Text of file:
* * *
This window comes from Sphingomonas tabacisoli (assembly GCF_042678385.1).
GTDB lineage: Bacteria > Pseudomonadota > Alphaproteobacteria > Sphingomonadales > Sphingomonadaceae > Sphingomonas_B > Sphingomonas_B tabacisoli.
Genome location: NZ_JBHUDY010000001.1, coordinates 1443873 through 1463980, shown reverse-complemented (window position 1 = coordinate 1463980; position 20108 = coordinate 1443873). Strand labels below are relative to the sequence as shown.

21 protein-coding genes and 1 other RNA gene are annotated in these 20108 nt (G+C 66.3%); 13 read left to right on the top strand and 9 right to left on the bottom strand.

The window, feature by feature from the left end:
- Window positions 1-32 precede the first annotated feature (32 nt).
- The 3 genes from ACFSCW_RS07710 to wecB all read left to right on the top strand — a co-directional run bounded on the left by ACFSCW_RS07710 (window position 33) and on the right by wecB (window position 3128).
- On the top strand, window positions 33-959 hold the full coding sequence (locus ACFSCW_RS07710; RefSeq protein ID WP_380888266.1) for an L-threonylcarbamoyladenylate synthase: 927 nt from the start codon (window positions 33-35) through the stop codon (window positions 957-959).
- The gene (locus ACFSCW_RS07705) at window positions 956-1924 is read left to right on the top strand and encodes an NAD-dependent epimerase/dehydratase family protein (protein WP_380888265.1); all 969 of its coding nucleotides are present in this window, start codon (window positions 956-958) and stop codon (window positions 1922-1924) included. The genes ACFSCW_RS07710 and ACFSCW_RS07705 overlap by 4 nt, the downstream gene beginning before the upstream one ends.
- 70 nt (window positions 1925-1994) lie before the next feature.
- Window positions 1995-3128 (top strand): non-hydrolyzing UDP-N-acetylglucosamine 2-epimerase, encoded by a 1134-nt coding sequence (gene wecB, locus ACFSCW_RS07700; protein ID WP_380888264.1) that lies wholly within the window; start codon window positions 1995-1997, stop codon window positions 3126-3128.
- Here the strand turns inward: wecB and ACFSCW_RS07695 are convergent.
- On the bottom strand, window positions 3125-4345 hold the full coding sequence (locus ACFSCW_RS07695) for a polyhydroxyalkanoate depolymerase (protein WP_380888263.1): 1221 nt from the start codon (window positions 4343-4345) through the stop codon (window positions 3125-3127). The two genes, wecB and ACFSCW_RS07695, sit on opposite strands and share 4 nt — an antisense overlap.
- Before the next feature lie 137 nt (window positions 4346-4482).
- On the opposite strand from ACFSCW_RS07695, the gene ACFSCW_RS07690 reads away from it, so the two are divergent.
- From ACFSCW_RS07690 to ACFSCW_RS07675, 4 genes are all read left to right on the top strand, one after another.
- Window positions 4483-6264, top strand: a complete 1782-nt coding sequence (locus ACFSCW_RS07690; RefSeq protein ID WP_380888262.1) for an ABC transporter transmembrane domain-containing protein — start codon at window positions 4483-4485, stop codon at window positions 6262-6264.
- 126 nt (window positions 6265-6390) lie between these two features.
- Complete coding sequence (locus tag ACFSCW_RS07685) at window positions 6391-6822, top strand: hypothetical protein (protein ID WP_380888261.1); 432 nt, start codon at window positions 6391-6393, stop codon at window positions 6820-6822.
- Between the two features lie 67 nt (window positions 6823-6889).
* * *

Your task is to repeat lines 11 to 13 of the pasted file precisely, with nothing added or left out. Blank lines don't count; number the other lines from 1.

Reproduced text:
- Window positions 1995-3128 (top strand): non-hydrolyzing UDP-N-acetylglucosamine 2-epimerase, encoded by a 1134-nt coding sequence (gene wecB, locus ACFSCW_RS07700; protein ID WP_380888264.1) that lies wholly within the window; start codon window positions 1995-1997, stop codon window positions 3126-3128.
- Here the strand turns inward: wecB and ACFSCW_RS07695 are convergent.
- On the bottom strand, window positions 3125-4345 hold the full coding sequence (locus ACFSCW_RS07695) for a polyhydroxyalkanoate depolymerase (protein WP_380888263.1): 1221 nt from the start codon (window positions 4343-4345) through the stop codon (window positions 3125-3127). The two genes, wecB and ACFSCW_RS07695, sit on opposite strands and share 4 nt — an antisense overlap.